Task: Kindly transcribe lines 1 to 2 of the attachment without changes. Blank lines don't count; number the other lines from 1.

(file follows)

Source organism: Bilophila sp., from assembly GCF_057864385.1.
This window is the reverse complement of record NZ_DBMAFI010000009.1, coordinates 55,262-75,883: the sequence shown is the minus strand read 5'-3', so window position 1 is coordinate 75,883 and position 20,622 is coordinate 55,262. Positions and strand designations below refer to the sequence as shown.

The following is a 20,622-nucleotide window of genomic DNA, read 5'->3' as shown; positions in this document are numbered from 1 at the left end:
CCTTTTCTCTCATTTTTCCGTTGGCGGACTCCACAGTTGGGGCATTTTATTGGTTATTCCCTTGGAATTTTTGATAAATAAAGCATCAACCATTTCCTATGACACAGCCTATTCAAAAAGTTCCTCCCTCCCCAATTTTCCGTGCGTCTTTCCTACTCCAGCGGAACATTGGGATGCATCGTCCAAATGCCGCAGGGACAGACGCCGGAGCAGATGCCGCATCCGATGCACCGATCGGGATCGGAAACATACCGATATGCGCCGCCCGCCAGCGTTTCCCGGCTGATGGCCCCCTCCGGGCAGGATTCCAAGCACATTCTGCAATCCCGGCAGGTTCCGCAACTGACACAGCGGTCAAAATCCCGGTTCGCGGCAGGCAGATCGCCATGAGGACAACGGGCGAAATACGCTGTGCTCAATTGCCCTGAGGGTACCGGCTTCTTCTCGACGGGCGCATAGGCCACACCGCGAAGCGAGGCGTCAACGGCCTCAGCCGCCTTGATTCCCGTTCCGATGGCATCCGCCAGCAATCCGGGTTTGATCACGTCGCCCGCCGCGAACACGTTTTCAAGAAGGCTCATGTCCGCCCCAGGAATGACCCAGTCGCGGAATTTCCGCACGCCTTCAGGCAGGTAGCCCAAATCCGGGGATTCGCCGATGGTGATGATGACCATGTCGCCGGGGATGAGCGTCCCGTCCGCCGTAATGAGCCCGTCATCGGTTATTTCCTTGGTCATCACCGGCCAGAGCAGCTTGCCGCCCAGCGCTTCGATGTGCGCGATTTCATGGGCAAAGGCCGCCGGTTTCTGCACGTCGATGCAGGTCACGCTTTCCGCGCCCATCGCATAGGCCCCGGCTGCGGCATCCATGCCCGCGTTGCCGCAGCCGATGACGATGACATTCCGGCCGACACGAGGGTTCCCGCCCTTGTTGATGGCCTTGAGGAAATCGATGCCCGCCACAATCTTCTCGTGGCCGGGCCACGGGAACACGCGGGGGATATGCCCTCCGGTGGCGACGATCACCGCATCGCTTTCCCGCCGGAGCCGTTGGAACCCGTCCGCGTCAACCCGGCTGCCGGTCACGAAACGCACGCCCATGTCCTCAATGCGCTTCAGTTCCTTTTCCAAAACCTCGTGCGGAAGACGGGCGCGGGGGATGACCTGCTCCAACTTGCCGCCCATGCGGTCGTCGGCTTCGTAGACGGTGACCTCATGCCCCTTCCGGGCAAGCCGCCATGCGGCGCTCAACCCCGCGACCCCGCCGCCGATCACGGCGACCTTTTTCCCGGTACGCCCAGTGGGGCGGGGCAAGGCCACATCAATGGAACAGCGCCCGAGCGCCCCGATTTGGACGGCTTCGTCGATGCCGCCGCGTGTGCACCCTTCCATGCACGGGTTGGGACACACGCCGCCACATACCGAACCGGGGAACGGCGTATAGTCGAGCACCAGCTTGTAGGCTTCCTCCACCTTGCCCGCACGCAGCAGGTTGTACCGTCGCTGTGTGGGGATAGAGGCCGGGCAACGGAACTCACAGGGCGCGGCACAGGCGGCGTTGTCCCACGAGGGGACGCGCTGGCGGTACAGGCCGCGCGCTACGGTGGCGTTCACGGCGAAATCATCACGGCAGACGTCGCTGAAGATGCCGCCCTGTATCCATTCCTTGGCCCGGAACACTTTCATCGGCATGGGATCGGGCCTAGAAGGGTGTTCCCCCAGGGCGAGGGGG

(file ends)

Source organism: Bilophila sp., from assembly GCF_057864385.1.
This window is the reverse complement of record NZ_DBMAFI010000009.1, coordinates 55,262-75,883: the sequence shown is the minus strand read 5'-3', so window position 1 is coordinate 75,883 and position 20,622 is coordinate 55,262. Positions and strand designations below refer to the sequence as shown.